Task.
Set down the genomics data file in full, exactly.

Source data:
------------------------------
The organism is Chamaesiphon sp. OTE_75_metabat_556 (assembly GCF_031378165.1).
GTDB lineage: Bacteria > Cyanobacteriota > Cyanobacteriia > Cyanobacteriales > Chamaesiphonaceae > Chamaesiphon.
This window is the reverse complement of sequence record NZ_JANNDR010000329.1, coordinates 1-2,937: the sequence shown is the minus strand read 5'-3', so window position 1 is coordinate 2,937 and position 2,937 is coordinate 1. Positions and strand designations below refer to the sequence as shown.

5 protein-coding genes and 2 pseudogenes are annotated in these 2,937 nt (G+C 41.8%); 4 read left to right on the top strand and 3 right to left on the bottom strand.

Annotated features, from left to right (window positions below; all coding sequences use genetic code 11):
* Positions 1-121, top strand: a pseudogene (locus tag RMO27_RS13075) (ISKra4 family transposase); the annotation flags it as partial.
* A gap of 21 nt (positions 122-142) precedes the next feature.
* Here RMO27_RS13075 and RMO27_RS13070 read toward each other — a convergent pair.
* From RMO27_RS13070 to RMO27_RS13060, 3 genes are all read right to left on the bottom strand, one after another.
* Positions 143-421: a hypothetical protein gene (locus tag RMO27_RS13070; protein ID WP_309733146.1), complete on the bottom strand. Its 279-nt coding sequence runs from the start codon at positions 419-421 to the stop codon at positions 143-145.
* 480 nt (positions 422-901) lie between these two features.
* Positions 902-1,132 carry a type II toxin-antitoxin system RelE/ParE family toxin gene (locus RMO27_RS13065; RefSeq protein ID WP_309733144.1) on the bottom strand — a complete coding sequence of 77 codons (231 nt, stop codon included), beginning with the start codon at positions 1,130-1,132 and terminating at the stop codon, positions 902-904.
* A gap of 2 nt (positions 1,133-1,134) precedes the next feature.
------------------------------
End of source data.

The organism is Chamaesiphon sp. OTE_75_metabat_556 (assembly GCF_031378165.1).
GTDB lineage: Bacteria > Cyanobacteriota > Cyanobacteriia > Cyanobacteriales > Chamaesiphonaceae > Chamaesiphon.
This window is the reverse complement of sequence record NZ_JANNDR010000329.1, coordinates 1-2,937: the sequence shown is the minus strand read 5'-3', so window position 1 is coordinate 2,937 and position 2,937 is coordinate 1. Positions and strand designations below refer to the sequence as shown.

5 protein-coding genes and 2 pseudogenes are annotated in these 2,937 nt (G+C 41.8%); 4 read left to right on the top strand and 3 right to left on the bottom strand.

Annotated features, from left to right (window positions below; all coding sequences use genetic code 11):
* Positions 1-121, top strand: a pseudogene (locus tag RMO27_RS13075) (ISKra4 family transposase); the annotation flags it as partial.
* A gap of 21 nt (positions 122-142) precedes the next feature.
* Here RMO27_RS13075 and RMO27_RS13070 read toward each other — a convergent pair.
* From RMO27_RS13070 to RMO27_RS13060, 3 genes are all read right to left on the bottom strand, one after another.
* Positions 143-421: a hypothetical protein gene (locus tag RMO27_RS13070; protein ID WP_309733146.1), complete on the bottom strand. Its 279-nt coding sequence runs from the start codon at positions 419-421 to the stop codon at positions 143-145.
* 480 nt (positions 422-901) lie between these two features.
* Positions 902-1,132 carry a type II toxin-antitoxin system RelE/ParE family toxin gene (locus RMO27_RS13065; RefSeq protein ID WP_309733144.1) on the bottom strand — a complete coding sequence of 77 codons (231 nt, stop codon included), beginning with the start codon at positions 1,130-1,132 and terminating at the stop codon, positions 902-904.
* A gap of 2 nt (positions 1,133-1,134) precedes the next feature.